Bob Hennessey, 39, established the store 12 years ago with his younger brother, Mark.

“We were a couple of over-age adolescent boys who didn’t give up our hobby,” Hennessey says. They now have two stores (the other one is in Venice) and a warehouse and keep about 750,000 books in stock.

“Adolescent boys are what American comic books have always been aimed at,” ever since the books’ debut in 1933, but today’s comic-book publishers also are “finally convinced that there’s a market other than 12-year-olds,” Hennessey says.

Today, young adults spend more on comics than teen-agers do, he says. The books’ story lines aren’t getting any more complex (“Story lines in comics are good guys and bad guys and morals”), but some characters--including Swamp Thing, Batman and the newer anti-heroes--are gaining in depth and texture.

“Our best sellers remain the traditional comic books: X-men and Batman,” Hennessey reports. However, his personal favorites include the contemporary books “The Watchmen” and “V For Vendetta,” and a very recent comic book called “Brought to Light,” which is based on the Iran-Contra controversy.

Reaching for His Wallet

With a sinking heart, I notice my friend is at the cash register and he’s reaching for his wallet. “What is it that makes comic books so fascinating to so many men?” I ask. (Statistics on numbers of comic-book collectors are hard to come by, but one comic-book retailer estimates--perhaps wistfully--that there are “1 or 2 million collectors” as well as many avid, but non-collecting, readers nationwide. The majority of comic-book readers are male.)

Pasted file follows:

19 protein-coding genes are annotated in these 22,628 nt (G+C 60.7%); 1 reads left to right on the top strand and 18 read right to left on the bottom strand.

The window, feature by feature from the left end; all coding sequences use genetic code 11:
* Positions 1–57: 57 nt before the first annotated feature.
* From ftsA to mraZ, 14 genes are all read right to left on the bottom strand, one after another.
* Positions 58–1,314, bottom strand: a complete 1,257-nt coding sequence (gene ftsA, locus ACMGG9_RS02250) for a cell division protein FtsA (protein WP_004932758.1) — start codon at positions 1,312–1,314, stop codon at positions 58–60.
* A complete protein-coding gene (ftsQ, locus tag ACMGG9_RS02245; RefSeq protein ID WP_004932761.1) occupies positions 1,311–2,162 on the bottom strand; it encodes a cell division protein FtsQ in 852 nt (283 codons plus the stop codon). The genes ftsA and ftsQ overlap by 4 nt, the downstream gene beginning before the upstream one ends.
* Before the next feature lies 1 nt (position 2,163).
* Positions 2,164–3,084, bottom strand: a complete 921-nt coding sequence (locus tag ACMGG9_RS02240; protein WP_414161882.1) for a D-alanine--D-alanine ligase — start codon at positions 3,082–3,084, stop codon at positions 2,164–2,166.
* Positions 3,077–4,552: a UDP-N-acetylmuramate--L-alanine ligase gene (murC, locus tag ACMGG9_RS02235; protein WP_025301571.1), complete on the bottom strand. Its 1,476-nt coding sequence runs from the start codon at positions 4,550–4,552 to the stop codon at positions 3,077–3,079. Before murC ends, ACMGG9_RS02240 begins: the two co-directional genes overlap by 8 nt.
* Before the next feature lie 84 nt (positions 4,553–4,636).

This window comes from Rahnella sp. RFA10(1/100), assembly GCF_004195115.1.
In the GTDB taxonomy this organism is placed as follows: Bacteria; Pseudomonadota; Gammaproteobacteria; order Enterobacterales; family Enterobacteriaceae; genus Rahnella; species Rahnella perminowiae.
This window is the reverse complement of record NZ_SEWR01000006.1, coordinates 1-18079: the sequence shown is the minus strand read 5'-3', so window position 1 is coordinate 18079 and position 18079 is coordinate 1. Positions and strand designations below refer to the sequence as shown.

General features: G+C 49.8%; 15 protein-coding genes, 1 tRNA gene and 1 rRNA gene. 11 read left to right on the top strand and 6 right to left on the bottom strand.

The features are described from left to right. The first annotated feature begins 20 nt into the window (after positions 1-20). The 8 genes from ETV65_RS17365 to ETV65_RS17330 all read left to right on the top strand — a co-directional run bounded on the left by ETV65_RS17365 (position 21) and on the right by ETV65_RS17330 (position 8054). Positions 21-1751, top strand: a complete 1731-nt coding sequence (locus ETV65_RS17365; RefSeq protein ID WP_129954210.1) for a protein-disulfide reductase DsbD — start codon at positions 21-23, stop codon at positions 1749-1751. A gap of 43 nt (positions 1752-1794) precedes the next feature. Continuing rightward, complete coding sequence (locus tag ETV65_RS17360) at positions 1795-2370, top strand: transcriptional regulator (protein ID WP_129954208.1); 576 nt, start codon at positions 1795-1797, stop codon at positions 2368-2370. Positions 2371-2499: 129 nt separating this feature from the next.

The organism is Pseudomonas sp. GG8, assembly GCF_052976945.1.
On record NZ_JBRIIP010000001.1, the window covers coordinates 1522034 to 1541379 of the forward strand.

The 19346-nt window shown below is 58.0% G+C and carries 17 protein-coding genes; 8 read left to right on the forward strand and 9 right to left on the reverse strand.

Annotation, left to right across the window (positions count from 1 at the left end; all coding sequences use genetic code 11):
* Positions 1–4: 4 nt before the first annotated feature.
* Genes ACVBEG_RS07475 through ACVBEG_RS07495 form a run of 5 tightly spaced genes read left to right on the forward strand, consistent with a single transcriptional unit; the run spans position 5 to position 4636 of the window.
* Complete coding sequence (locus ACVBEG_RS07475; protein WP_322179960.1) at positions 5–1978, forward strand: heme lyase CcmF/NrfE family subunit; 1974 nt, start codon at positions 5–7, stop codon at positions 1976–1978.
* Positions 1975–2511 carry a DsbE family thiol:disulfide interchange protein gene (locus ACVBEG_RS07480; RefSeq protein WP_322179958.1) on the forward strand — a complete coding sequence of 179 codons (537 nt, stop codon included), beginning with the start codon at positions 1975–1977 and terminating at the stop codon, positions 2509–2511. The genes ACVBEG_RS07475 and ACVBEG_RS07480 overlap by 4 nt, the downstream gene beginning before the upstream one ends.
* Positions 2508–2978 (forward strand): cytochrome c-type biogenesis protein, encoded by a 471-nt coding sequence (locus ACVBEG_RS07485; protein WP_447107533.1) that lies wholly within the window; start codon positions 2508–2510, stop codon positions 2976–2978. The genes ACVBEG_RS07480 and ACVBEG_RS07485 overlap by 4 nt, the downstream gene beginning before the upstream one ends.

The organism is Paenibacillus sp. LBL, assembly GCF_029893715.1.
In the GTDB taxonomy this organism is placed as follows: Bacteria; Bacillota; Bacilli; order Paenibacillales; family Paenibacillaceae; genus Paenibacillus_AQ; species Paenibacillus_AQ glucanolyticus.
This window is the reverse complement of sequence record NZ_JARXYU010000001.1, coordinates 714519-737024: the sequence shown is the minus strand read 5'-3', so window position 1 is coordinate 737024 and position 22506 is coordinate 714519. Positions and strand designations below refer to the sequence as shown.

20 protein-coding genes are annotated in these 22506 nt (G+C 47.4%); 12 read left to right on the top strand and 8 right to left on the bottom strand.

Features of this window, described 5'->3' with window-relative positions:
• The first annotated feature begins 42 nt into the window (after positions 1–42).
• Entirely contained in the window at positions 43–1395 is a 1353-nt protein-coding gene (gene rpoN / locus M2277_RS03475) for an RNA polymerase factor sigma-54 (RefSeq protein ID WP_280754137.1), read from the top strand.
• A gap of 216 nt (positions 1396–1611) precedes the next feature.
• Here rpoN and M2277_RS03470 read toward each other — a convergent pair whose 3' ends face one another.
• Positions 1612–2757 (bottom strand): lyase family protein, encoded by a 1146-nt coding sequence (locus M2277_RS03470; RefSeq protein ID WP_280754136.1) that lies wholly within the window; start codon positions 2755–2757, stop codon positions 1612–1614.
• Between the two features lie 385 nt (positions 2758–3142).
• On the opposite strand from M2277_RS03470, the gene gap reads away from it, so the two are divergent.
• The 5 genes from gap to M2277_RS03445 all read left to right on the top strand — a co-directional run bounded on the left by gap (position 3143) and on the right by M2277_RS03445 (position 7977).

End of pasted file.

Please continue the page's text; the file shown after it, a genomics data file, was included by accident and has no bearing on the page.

Hennessey pauses, looking slightly puzzled. Then he says: “It’s because they can adopt a character as their own and see right to the heart of the matter, without ambiguity. Or at least that’s why it has an attraction to adolescent boys, and to me--to traditional comics readers.”

Outside the store, I check to see how deeply into Hi De Ho’s stock my guide has delved. He has purchased seven books, one from the 1940s and six contemporary comics, for about $30.

Apprehensively, I drive on to the Valley.